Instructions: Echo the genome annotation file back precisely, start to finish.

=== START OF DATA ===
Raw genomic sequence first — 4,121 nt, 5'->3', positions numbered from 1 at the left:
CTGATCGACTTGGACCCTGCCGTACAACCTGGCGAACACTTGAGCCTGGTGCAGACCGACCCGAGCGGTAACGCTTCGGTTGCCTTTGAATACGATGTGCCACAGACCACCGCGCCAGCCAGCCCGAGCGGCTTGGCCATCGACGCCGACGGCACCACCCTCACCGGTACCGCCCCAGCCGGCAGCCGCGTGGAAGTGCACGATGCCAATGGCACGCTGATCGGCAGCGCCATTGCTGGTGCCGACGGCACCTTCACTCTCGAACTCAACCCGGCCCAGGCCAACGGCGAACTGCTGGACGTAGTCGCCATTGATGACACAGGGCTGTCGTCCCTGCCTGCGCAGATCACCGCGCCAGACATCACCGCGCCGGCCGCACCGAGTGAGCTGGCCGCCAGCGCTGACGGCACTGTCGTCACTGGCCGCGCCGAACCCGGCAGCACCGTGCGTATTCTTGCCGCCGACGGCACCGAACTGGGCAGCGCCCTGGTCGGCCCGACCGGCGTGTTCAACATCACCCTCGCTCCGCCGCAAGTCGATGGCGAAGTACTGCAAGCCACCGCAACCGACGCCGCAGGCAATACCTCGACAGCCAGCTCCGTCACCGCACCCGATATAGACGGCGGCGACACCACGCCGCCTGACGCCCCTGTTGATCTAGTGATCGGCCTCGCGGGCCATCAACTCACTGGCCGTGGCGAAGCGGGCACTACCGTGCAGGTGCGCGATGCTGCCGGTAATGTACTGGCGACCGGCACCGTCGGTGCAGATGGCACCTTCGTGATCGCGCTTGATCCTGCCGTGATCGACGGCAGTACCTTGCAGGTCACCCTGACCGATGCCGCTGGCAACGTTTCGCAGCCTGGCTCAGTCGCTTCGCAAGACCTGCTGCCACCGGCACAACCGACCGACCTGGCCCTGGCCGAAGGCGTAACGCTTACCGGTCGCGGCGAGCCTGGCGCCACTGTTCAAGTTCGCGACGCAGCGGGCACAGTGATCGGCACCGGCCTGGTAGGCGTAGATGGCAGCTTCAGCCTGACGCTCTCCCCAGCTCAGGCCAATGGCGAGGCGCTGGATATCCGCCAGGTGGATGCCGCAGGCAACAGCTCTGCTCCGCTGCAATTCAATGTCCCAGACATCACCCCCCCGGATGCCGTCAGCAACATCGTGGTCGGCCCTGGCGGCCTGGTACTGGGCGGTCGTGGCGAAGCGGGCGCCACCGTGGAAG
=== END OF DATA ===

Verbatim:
Raw genomic sequence first — 4,121 nt, 5'->3', positions numbered from 1 at the left:
CTGATCGACTTGGACCCTGCCGTACAACCTGGCGAACACTTGAGCCTGGTGCAGACCGACCCGAGCGGTAACGCTTCGGTTGCCTTTGAATACGATGTGCCACAGACCACCGCGCCAGCCAGCCCGAGCGGCTTGGCCATCGACGCCGACGGCACCACCCTCACCGGTACCGCCCCAGCCGGCAGCCGCGTGGAAGTGCACGATGCCAATGGCACGCTGATCGGCAGCGCCATTGCTGGTGCCGACGGCACCTTCACTCTCGAACTCAACCCGGCCCAGGCCAACGGCGAACTGCTGGACGTAGTCGCCATTGATGACACAGGGCTGTCGTCCCTGCCTGCGCAGATCACCGCGCCAGACATCACCGCGCCGGCCGCACCGAGTGAGCTGGCCGCCAGCGCTGACGGCACTGTCGTCACTGGCCGCGCCGAACCCGGCAGCACCGTGCGTATTCTTGCCGCCGACGGCACCGAACTGGGCAGCGCCCTGGTCGGCCCGACCGGCGTGTTCAACATCACCCTCGCTCCGCCGCAAGTCGATGGCGAAGTACTGCAAGCCACCGCAACCGACGCCGCAGGCAATACCTCGACAGCCAGCTCCGTCACCGCACCCGATATAGACGGCGGCGACACCACGCCGCCTGACGCCCCTGTTGATCTAGTGATCGGCCTCGCGGGCCATCAACTCACTGGCCGTGGCGAAGCGGGCACTACCGTGCAGGTGCGCGATGCTGCCGGTAATGTACTGGCGACCGGCACCGTCGGTGCAGATGGCACCTTCGTGATCGCGCTTGATCCTGCCGTGATCGACGGCAGTACCTTGCAGGTCACCCTGACCGATGCCGCTGGCAACGTTTCGCAGCCTGGCTCAGTCGCTTCGCAAGACCTGCTGCCACCGGCACAACCGACCGACCTGGCCCTGGCCGAAGGCGTAACGCTTACCGGTCGCGGCGAGCCTGGCGCCACTGTTCAAGTTCGCGACGCAGCGGGCACAGTGATCGGCACCGGCCTGGTAGGCGTAGATGGCAGCTTCAGCCTGACGCTCTCCCCAGCTCAGGCCAATGGCGAGGCGCTGGATATCCGCCAGGTGGATGCCGCAGGCAACAGCTCTGCTCCGCTGCAATTCAATGTCCCAGACATCACCCCCCCGGATGCCGTCAGCAACATCGTGGTCGGCCCTGGCGGCCTGGTACTGGGCGGTCGTGGCGAAGCGGGCGCCACCGTGGAAG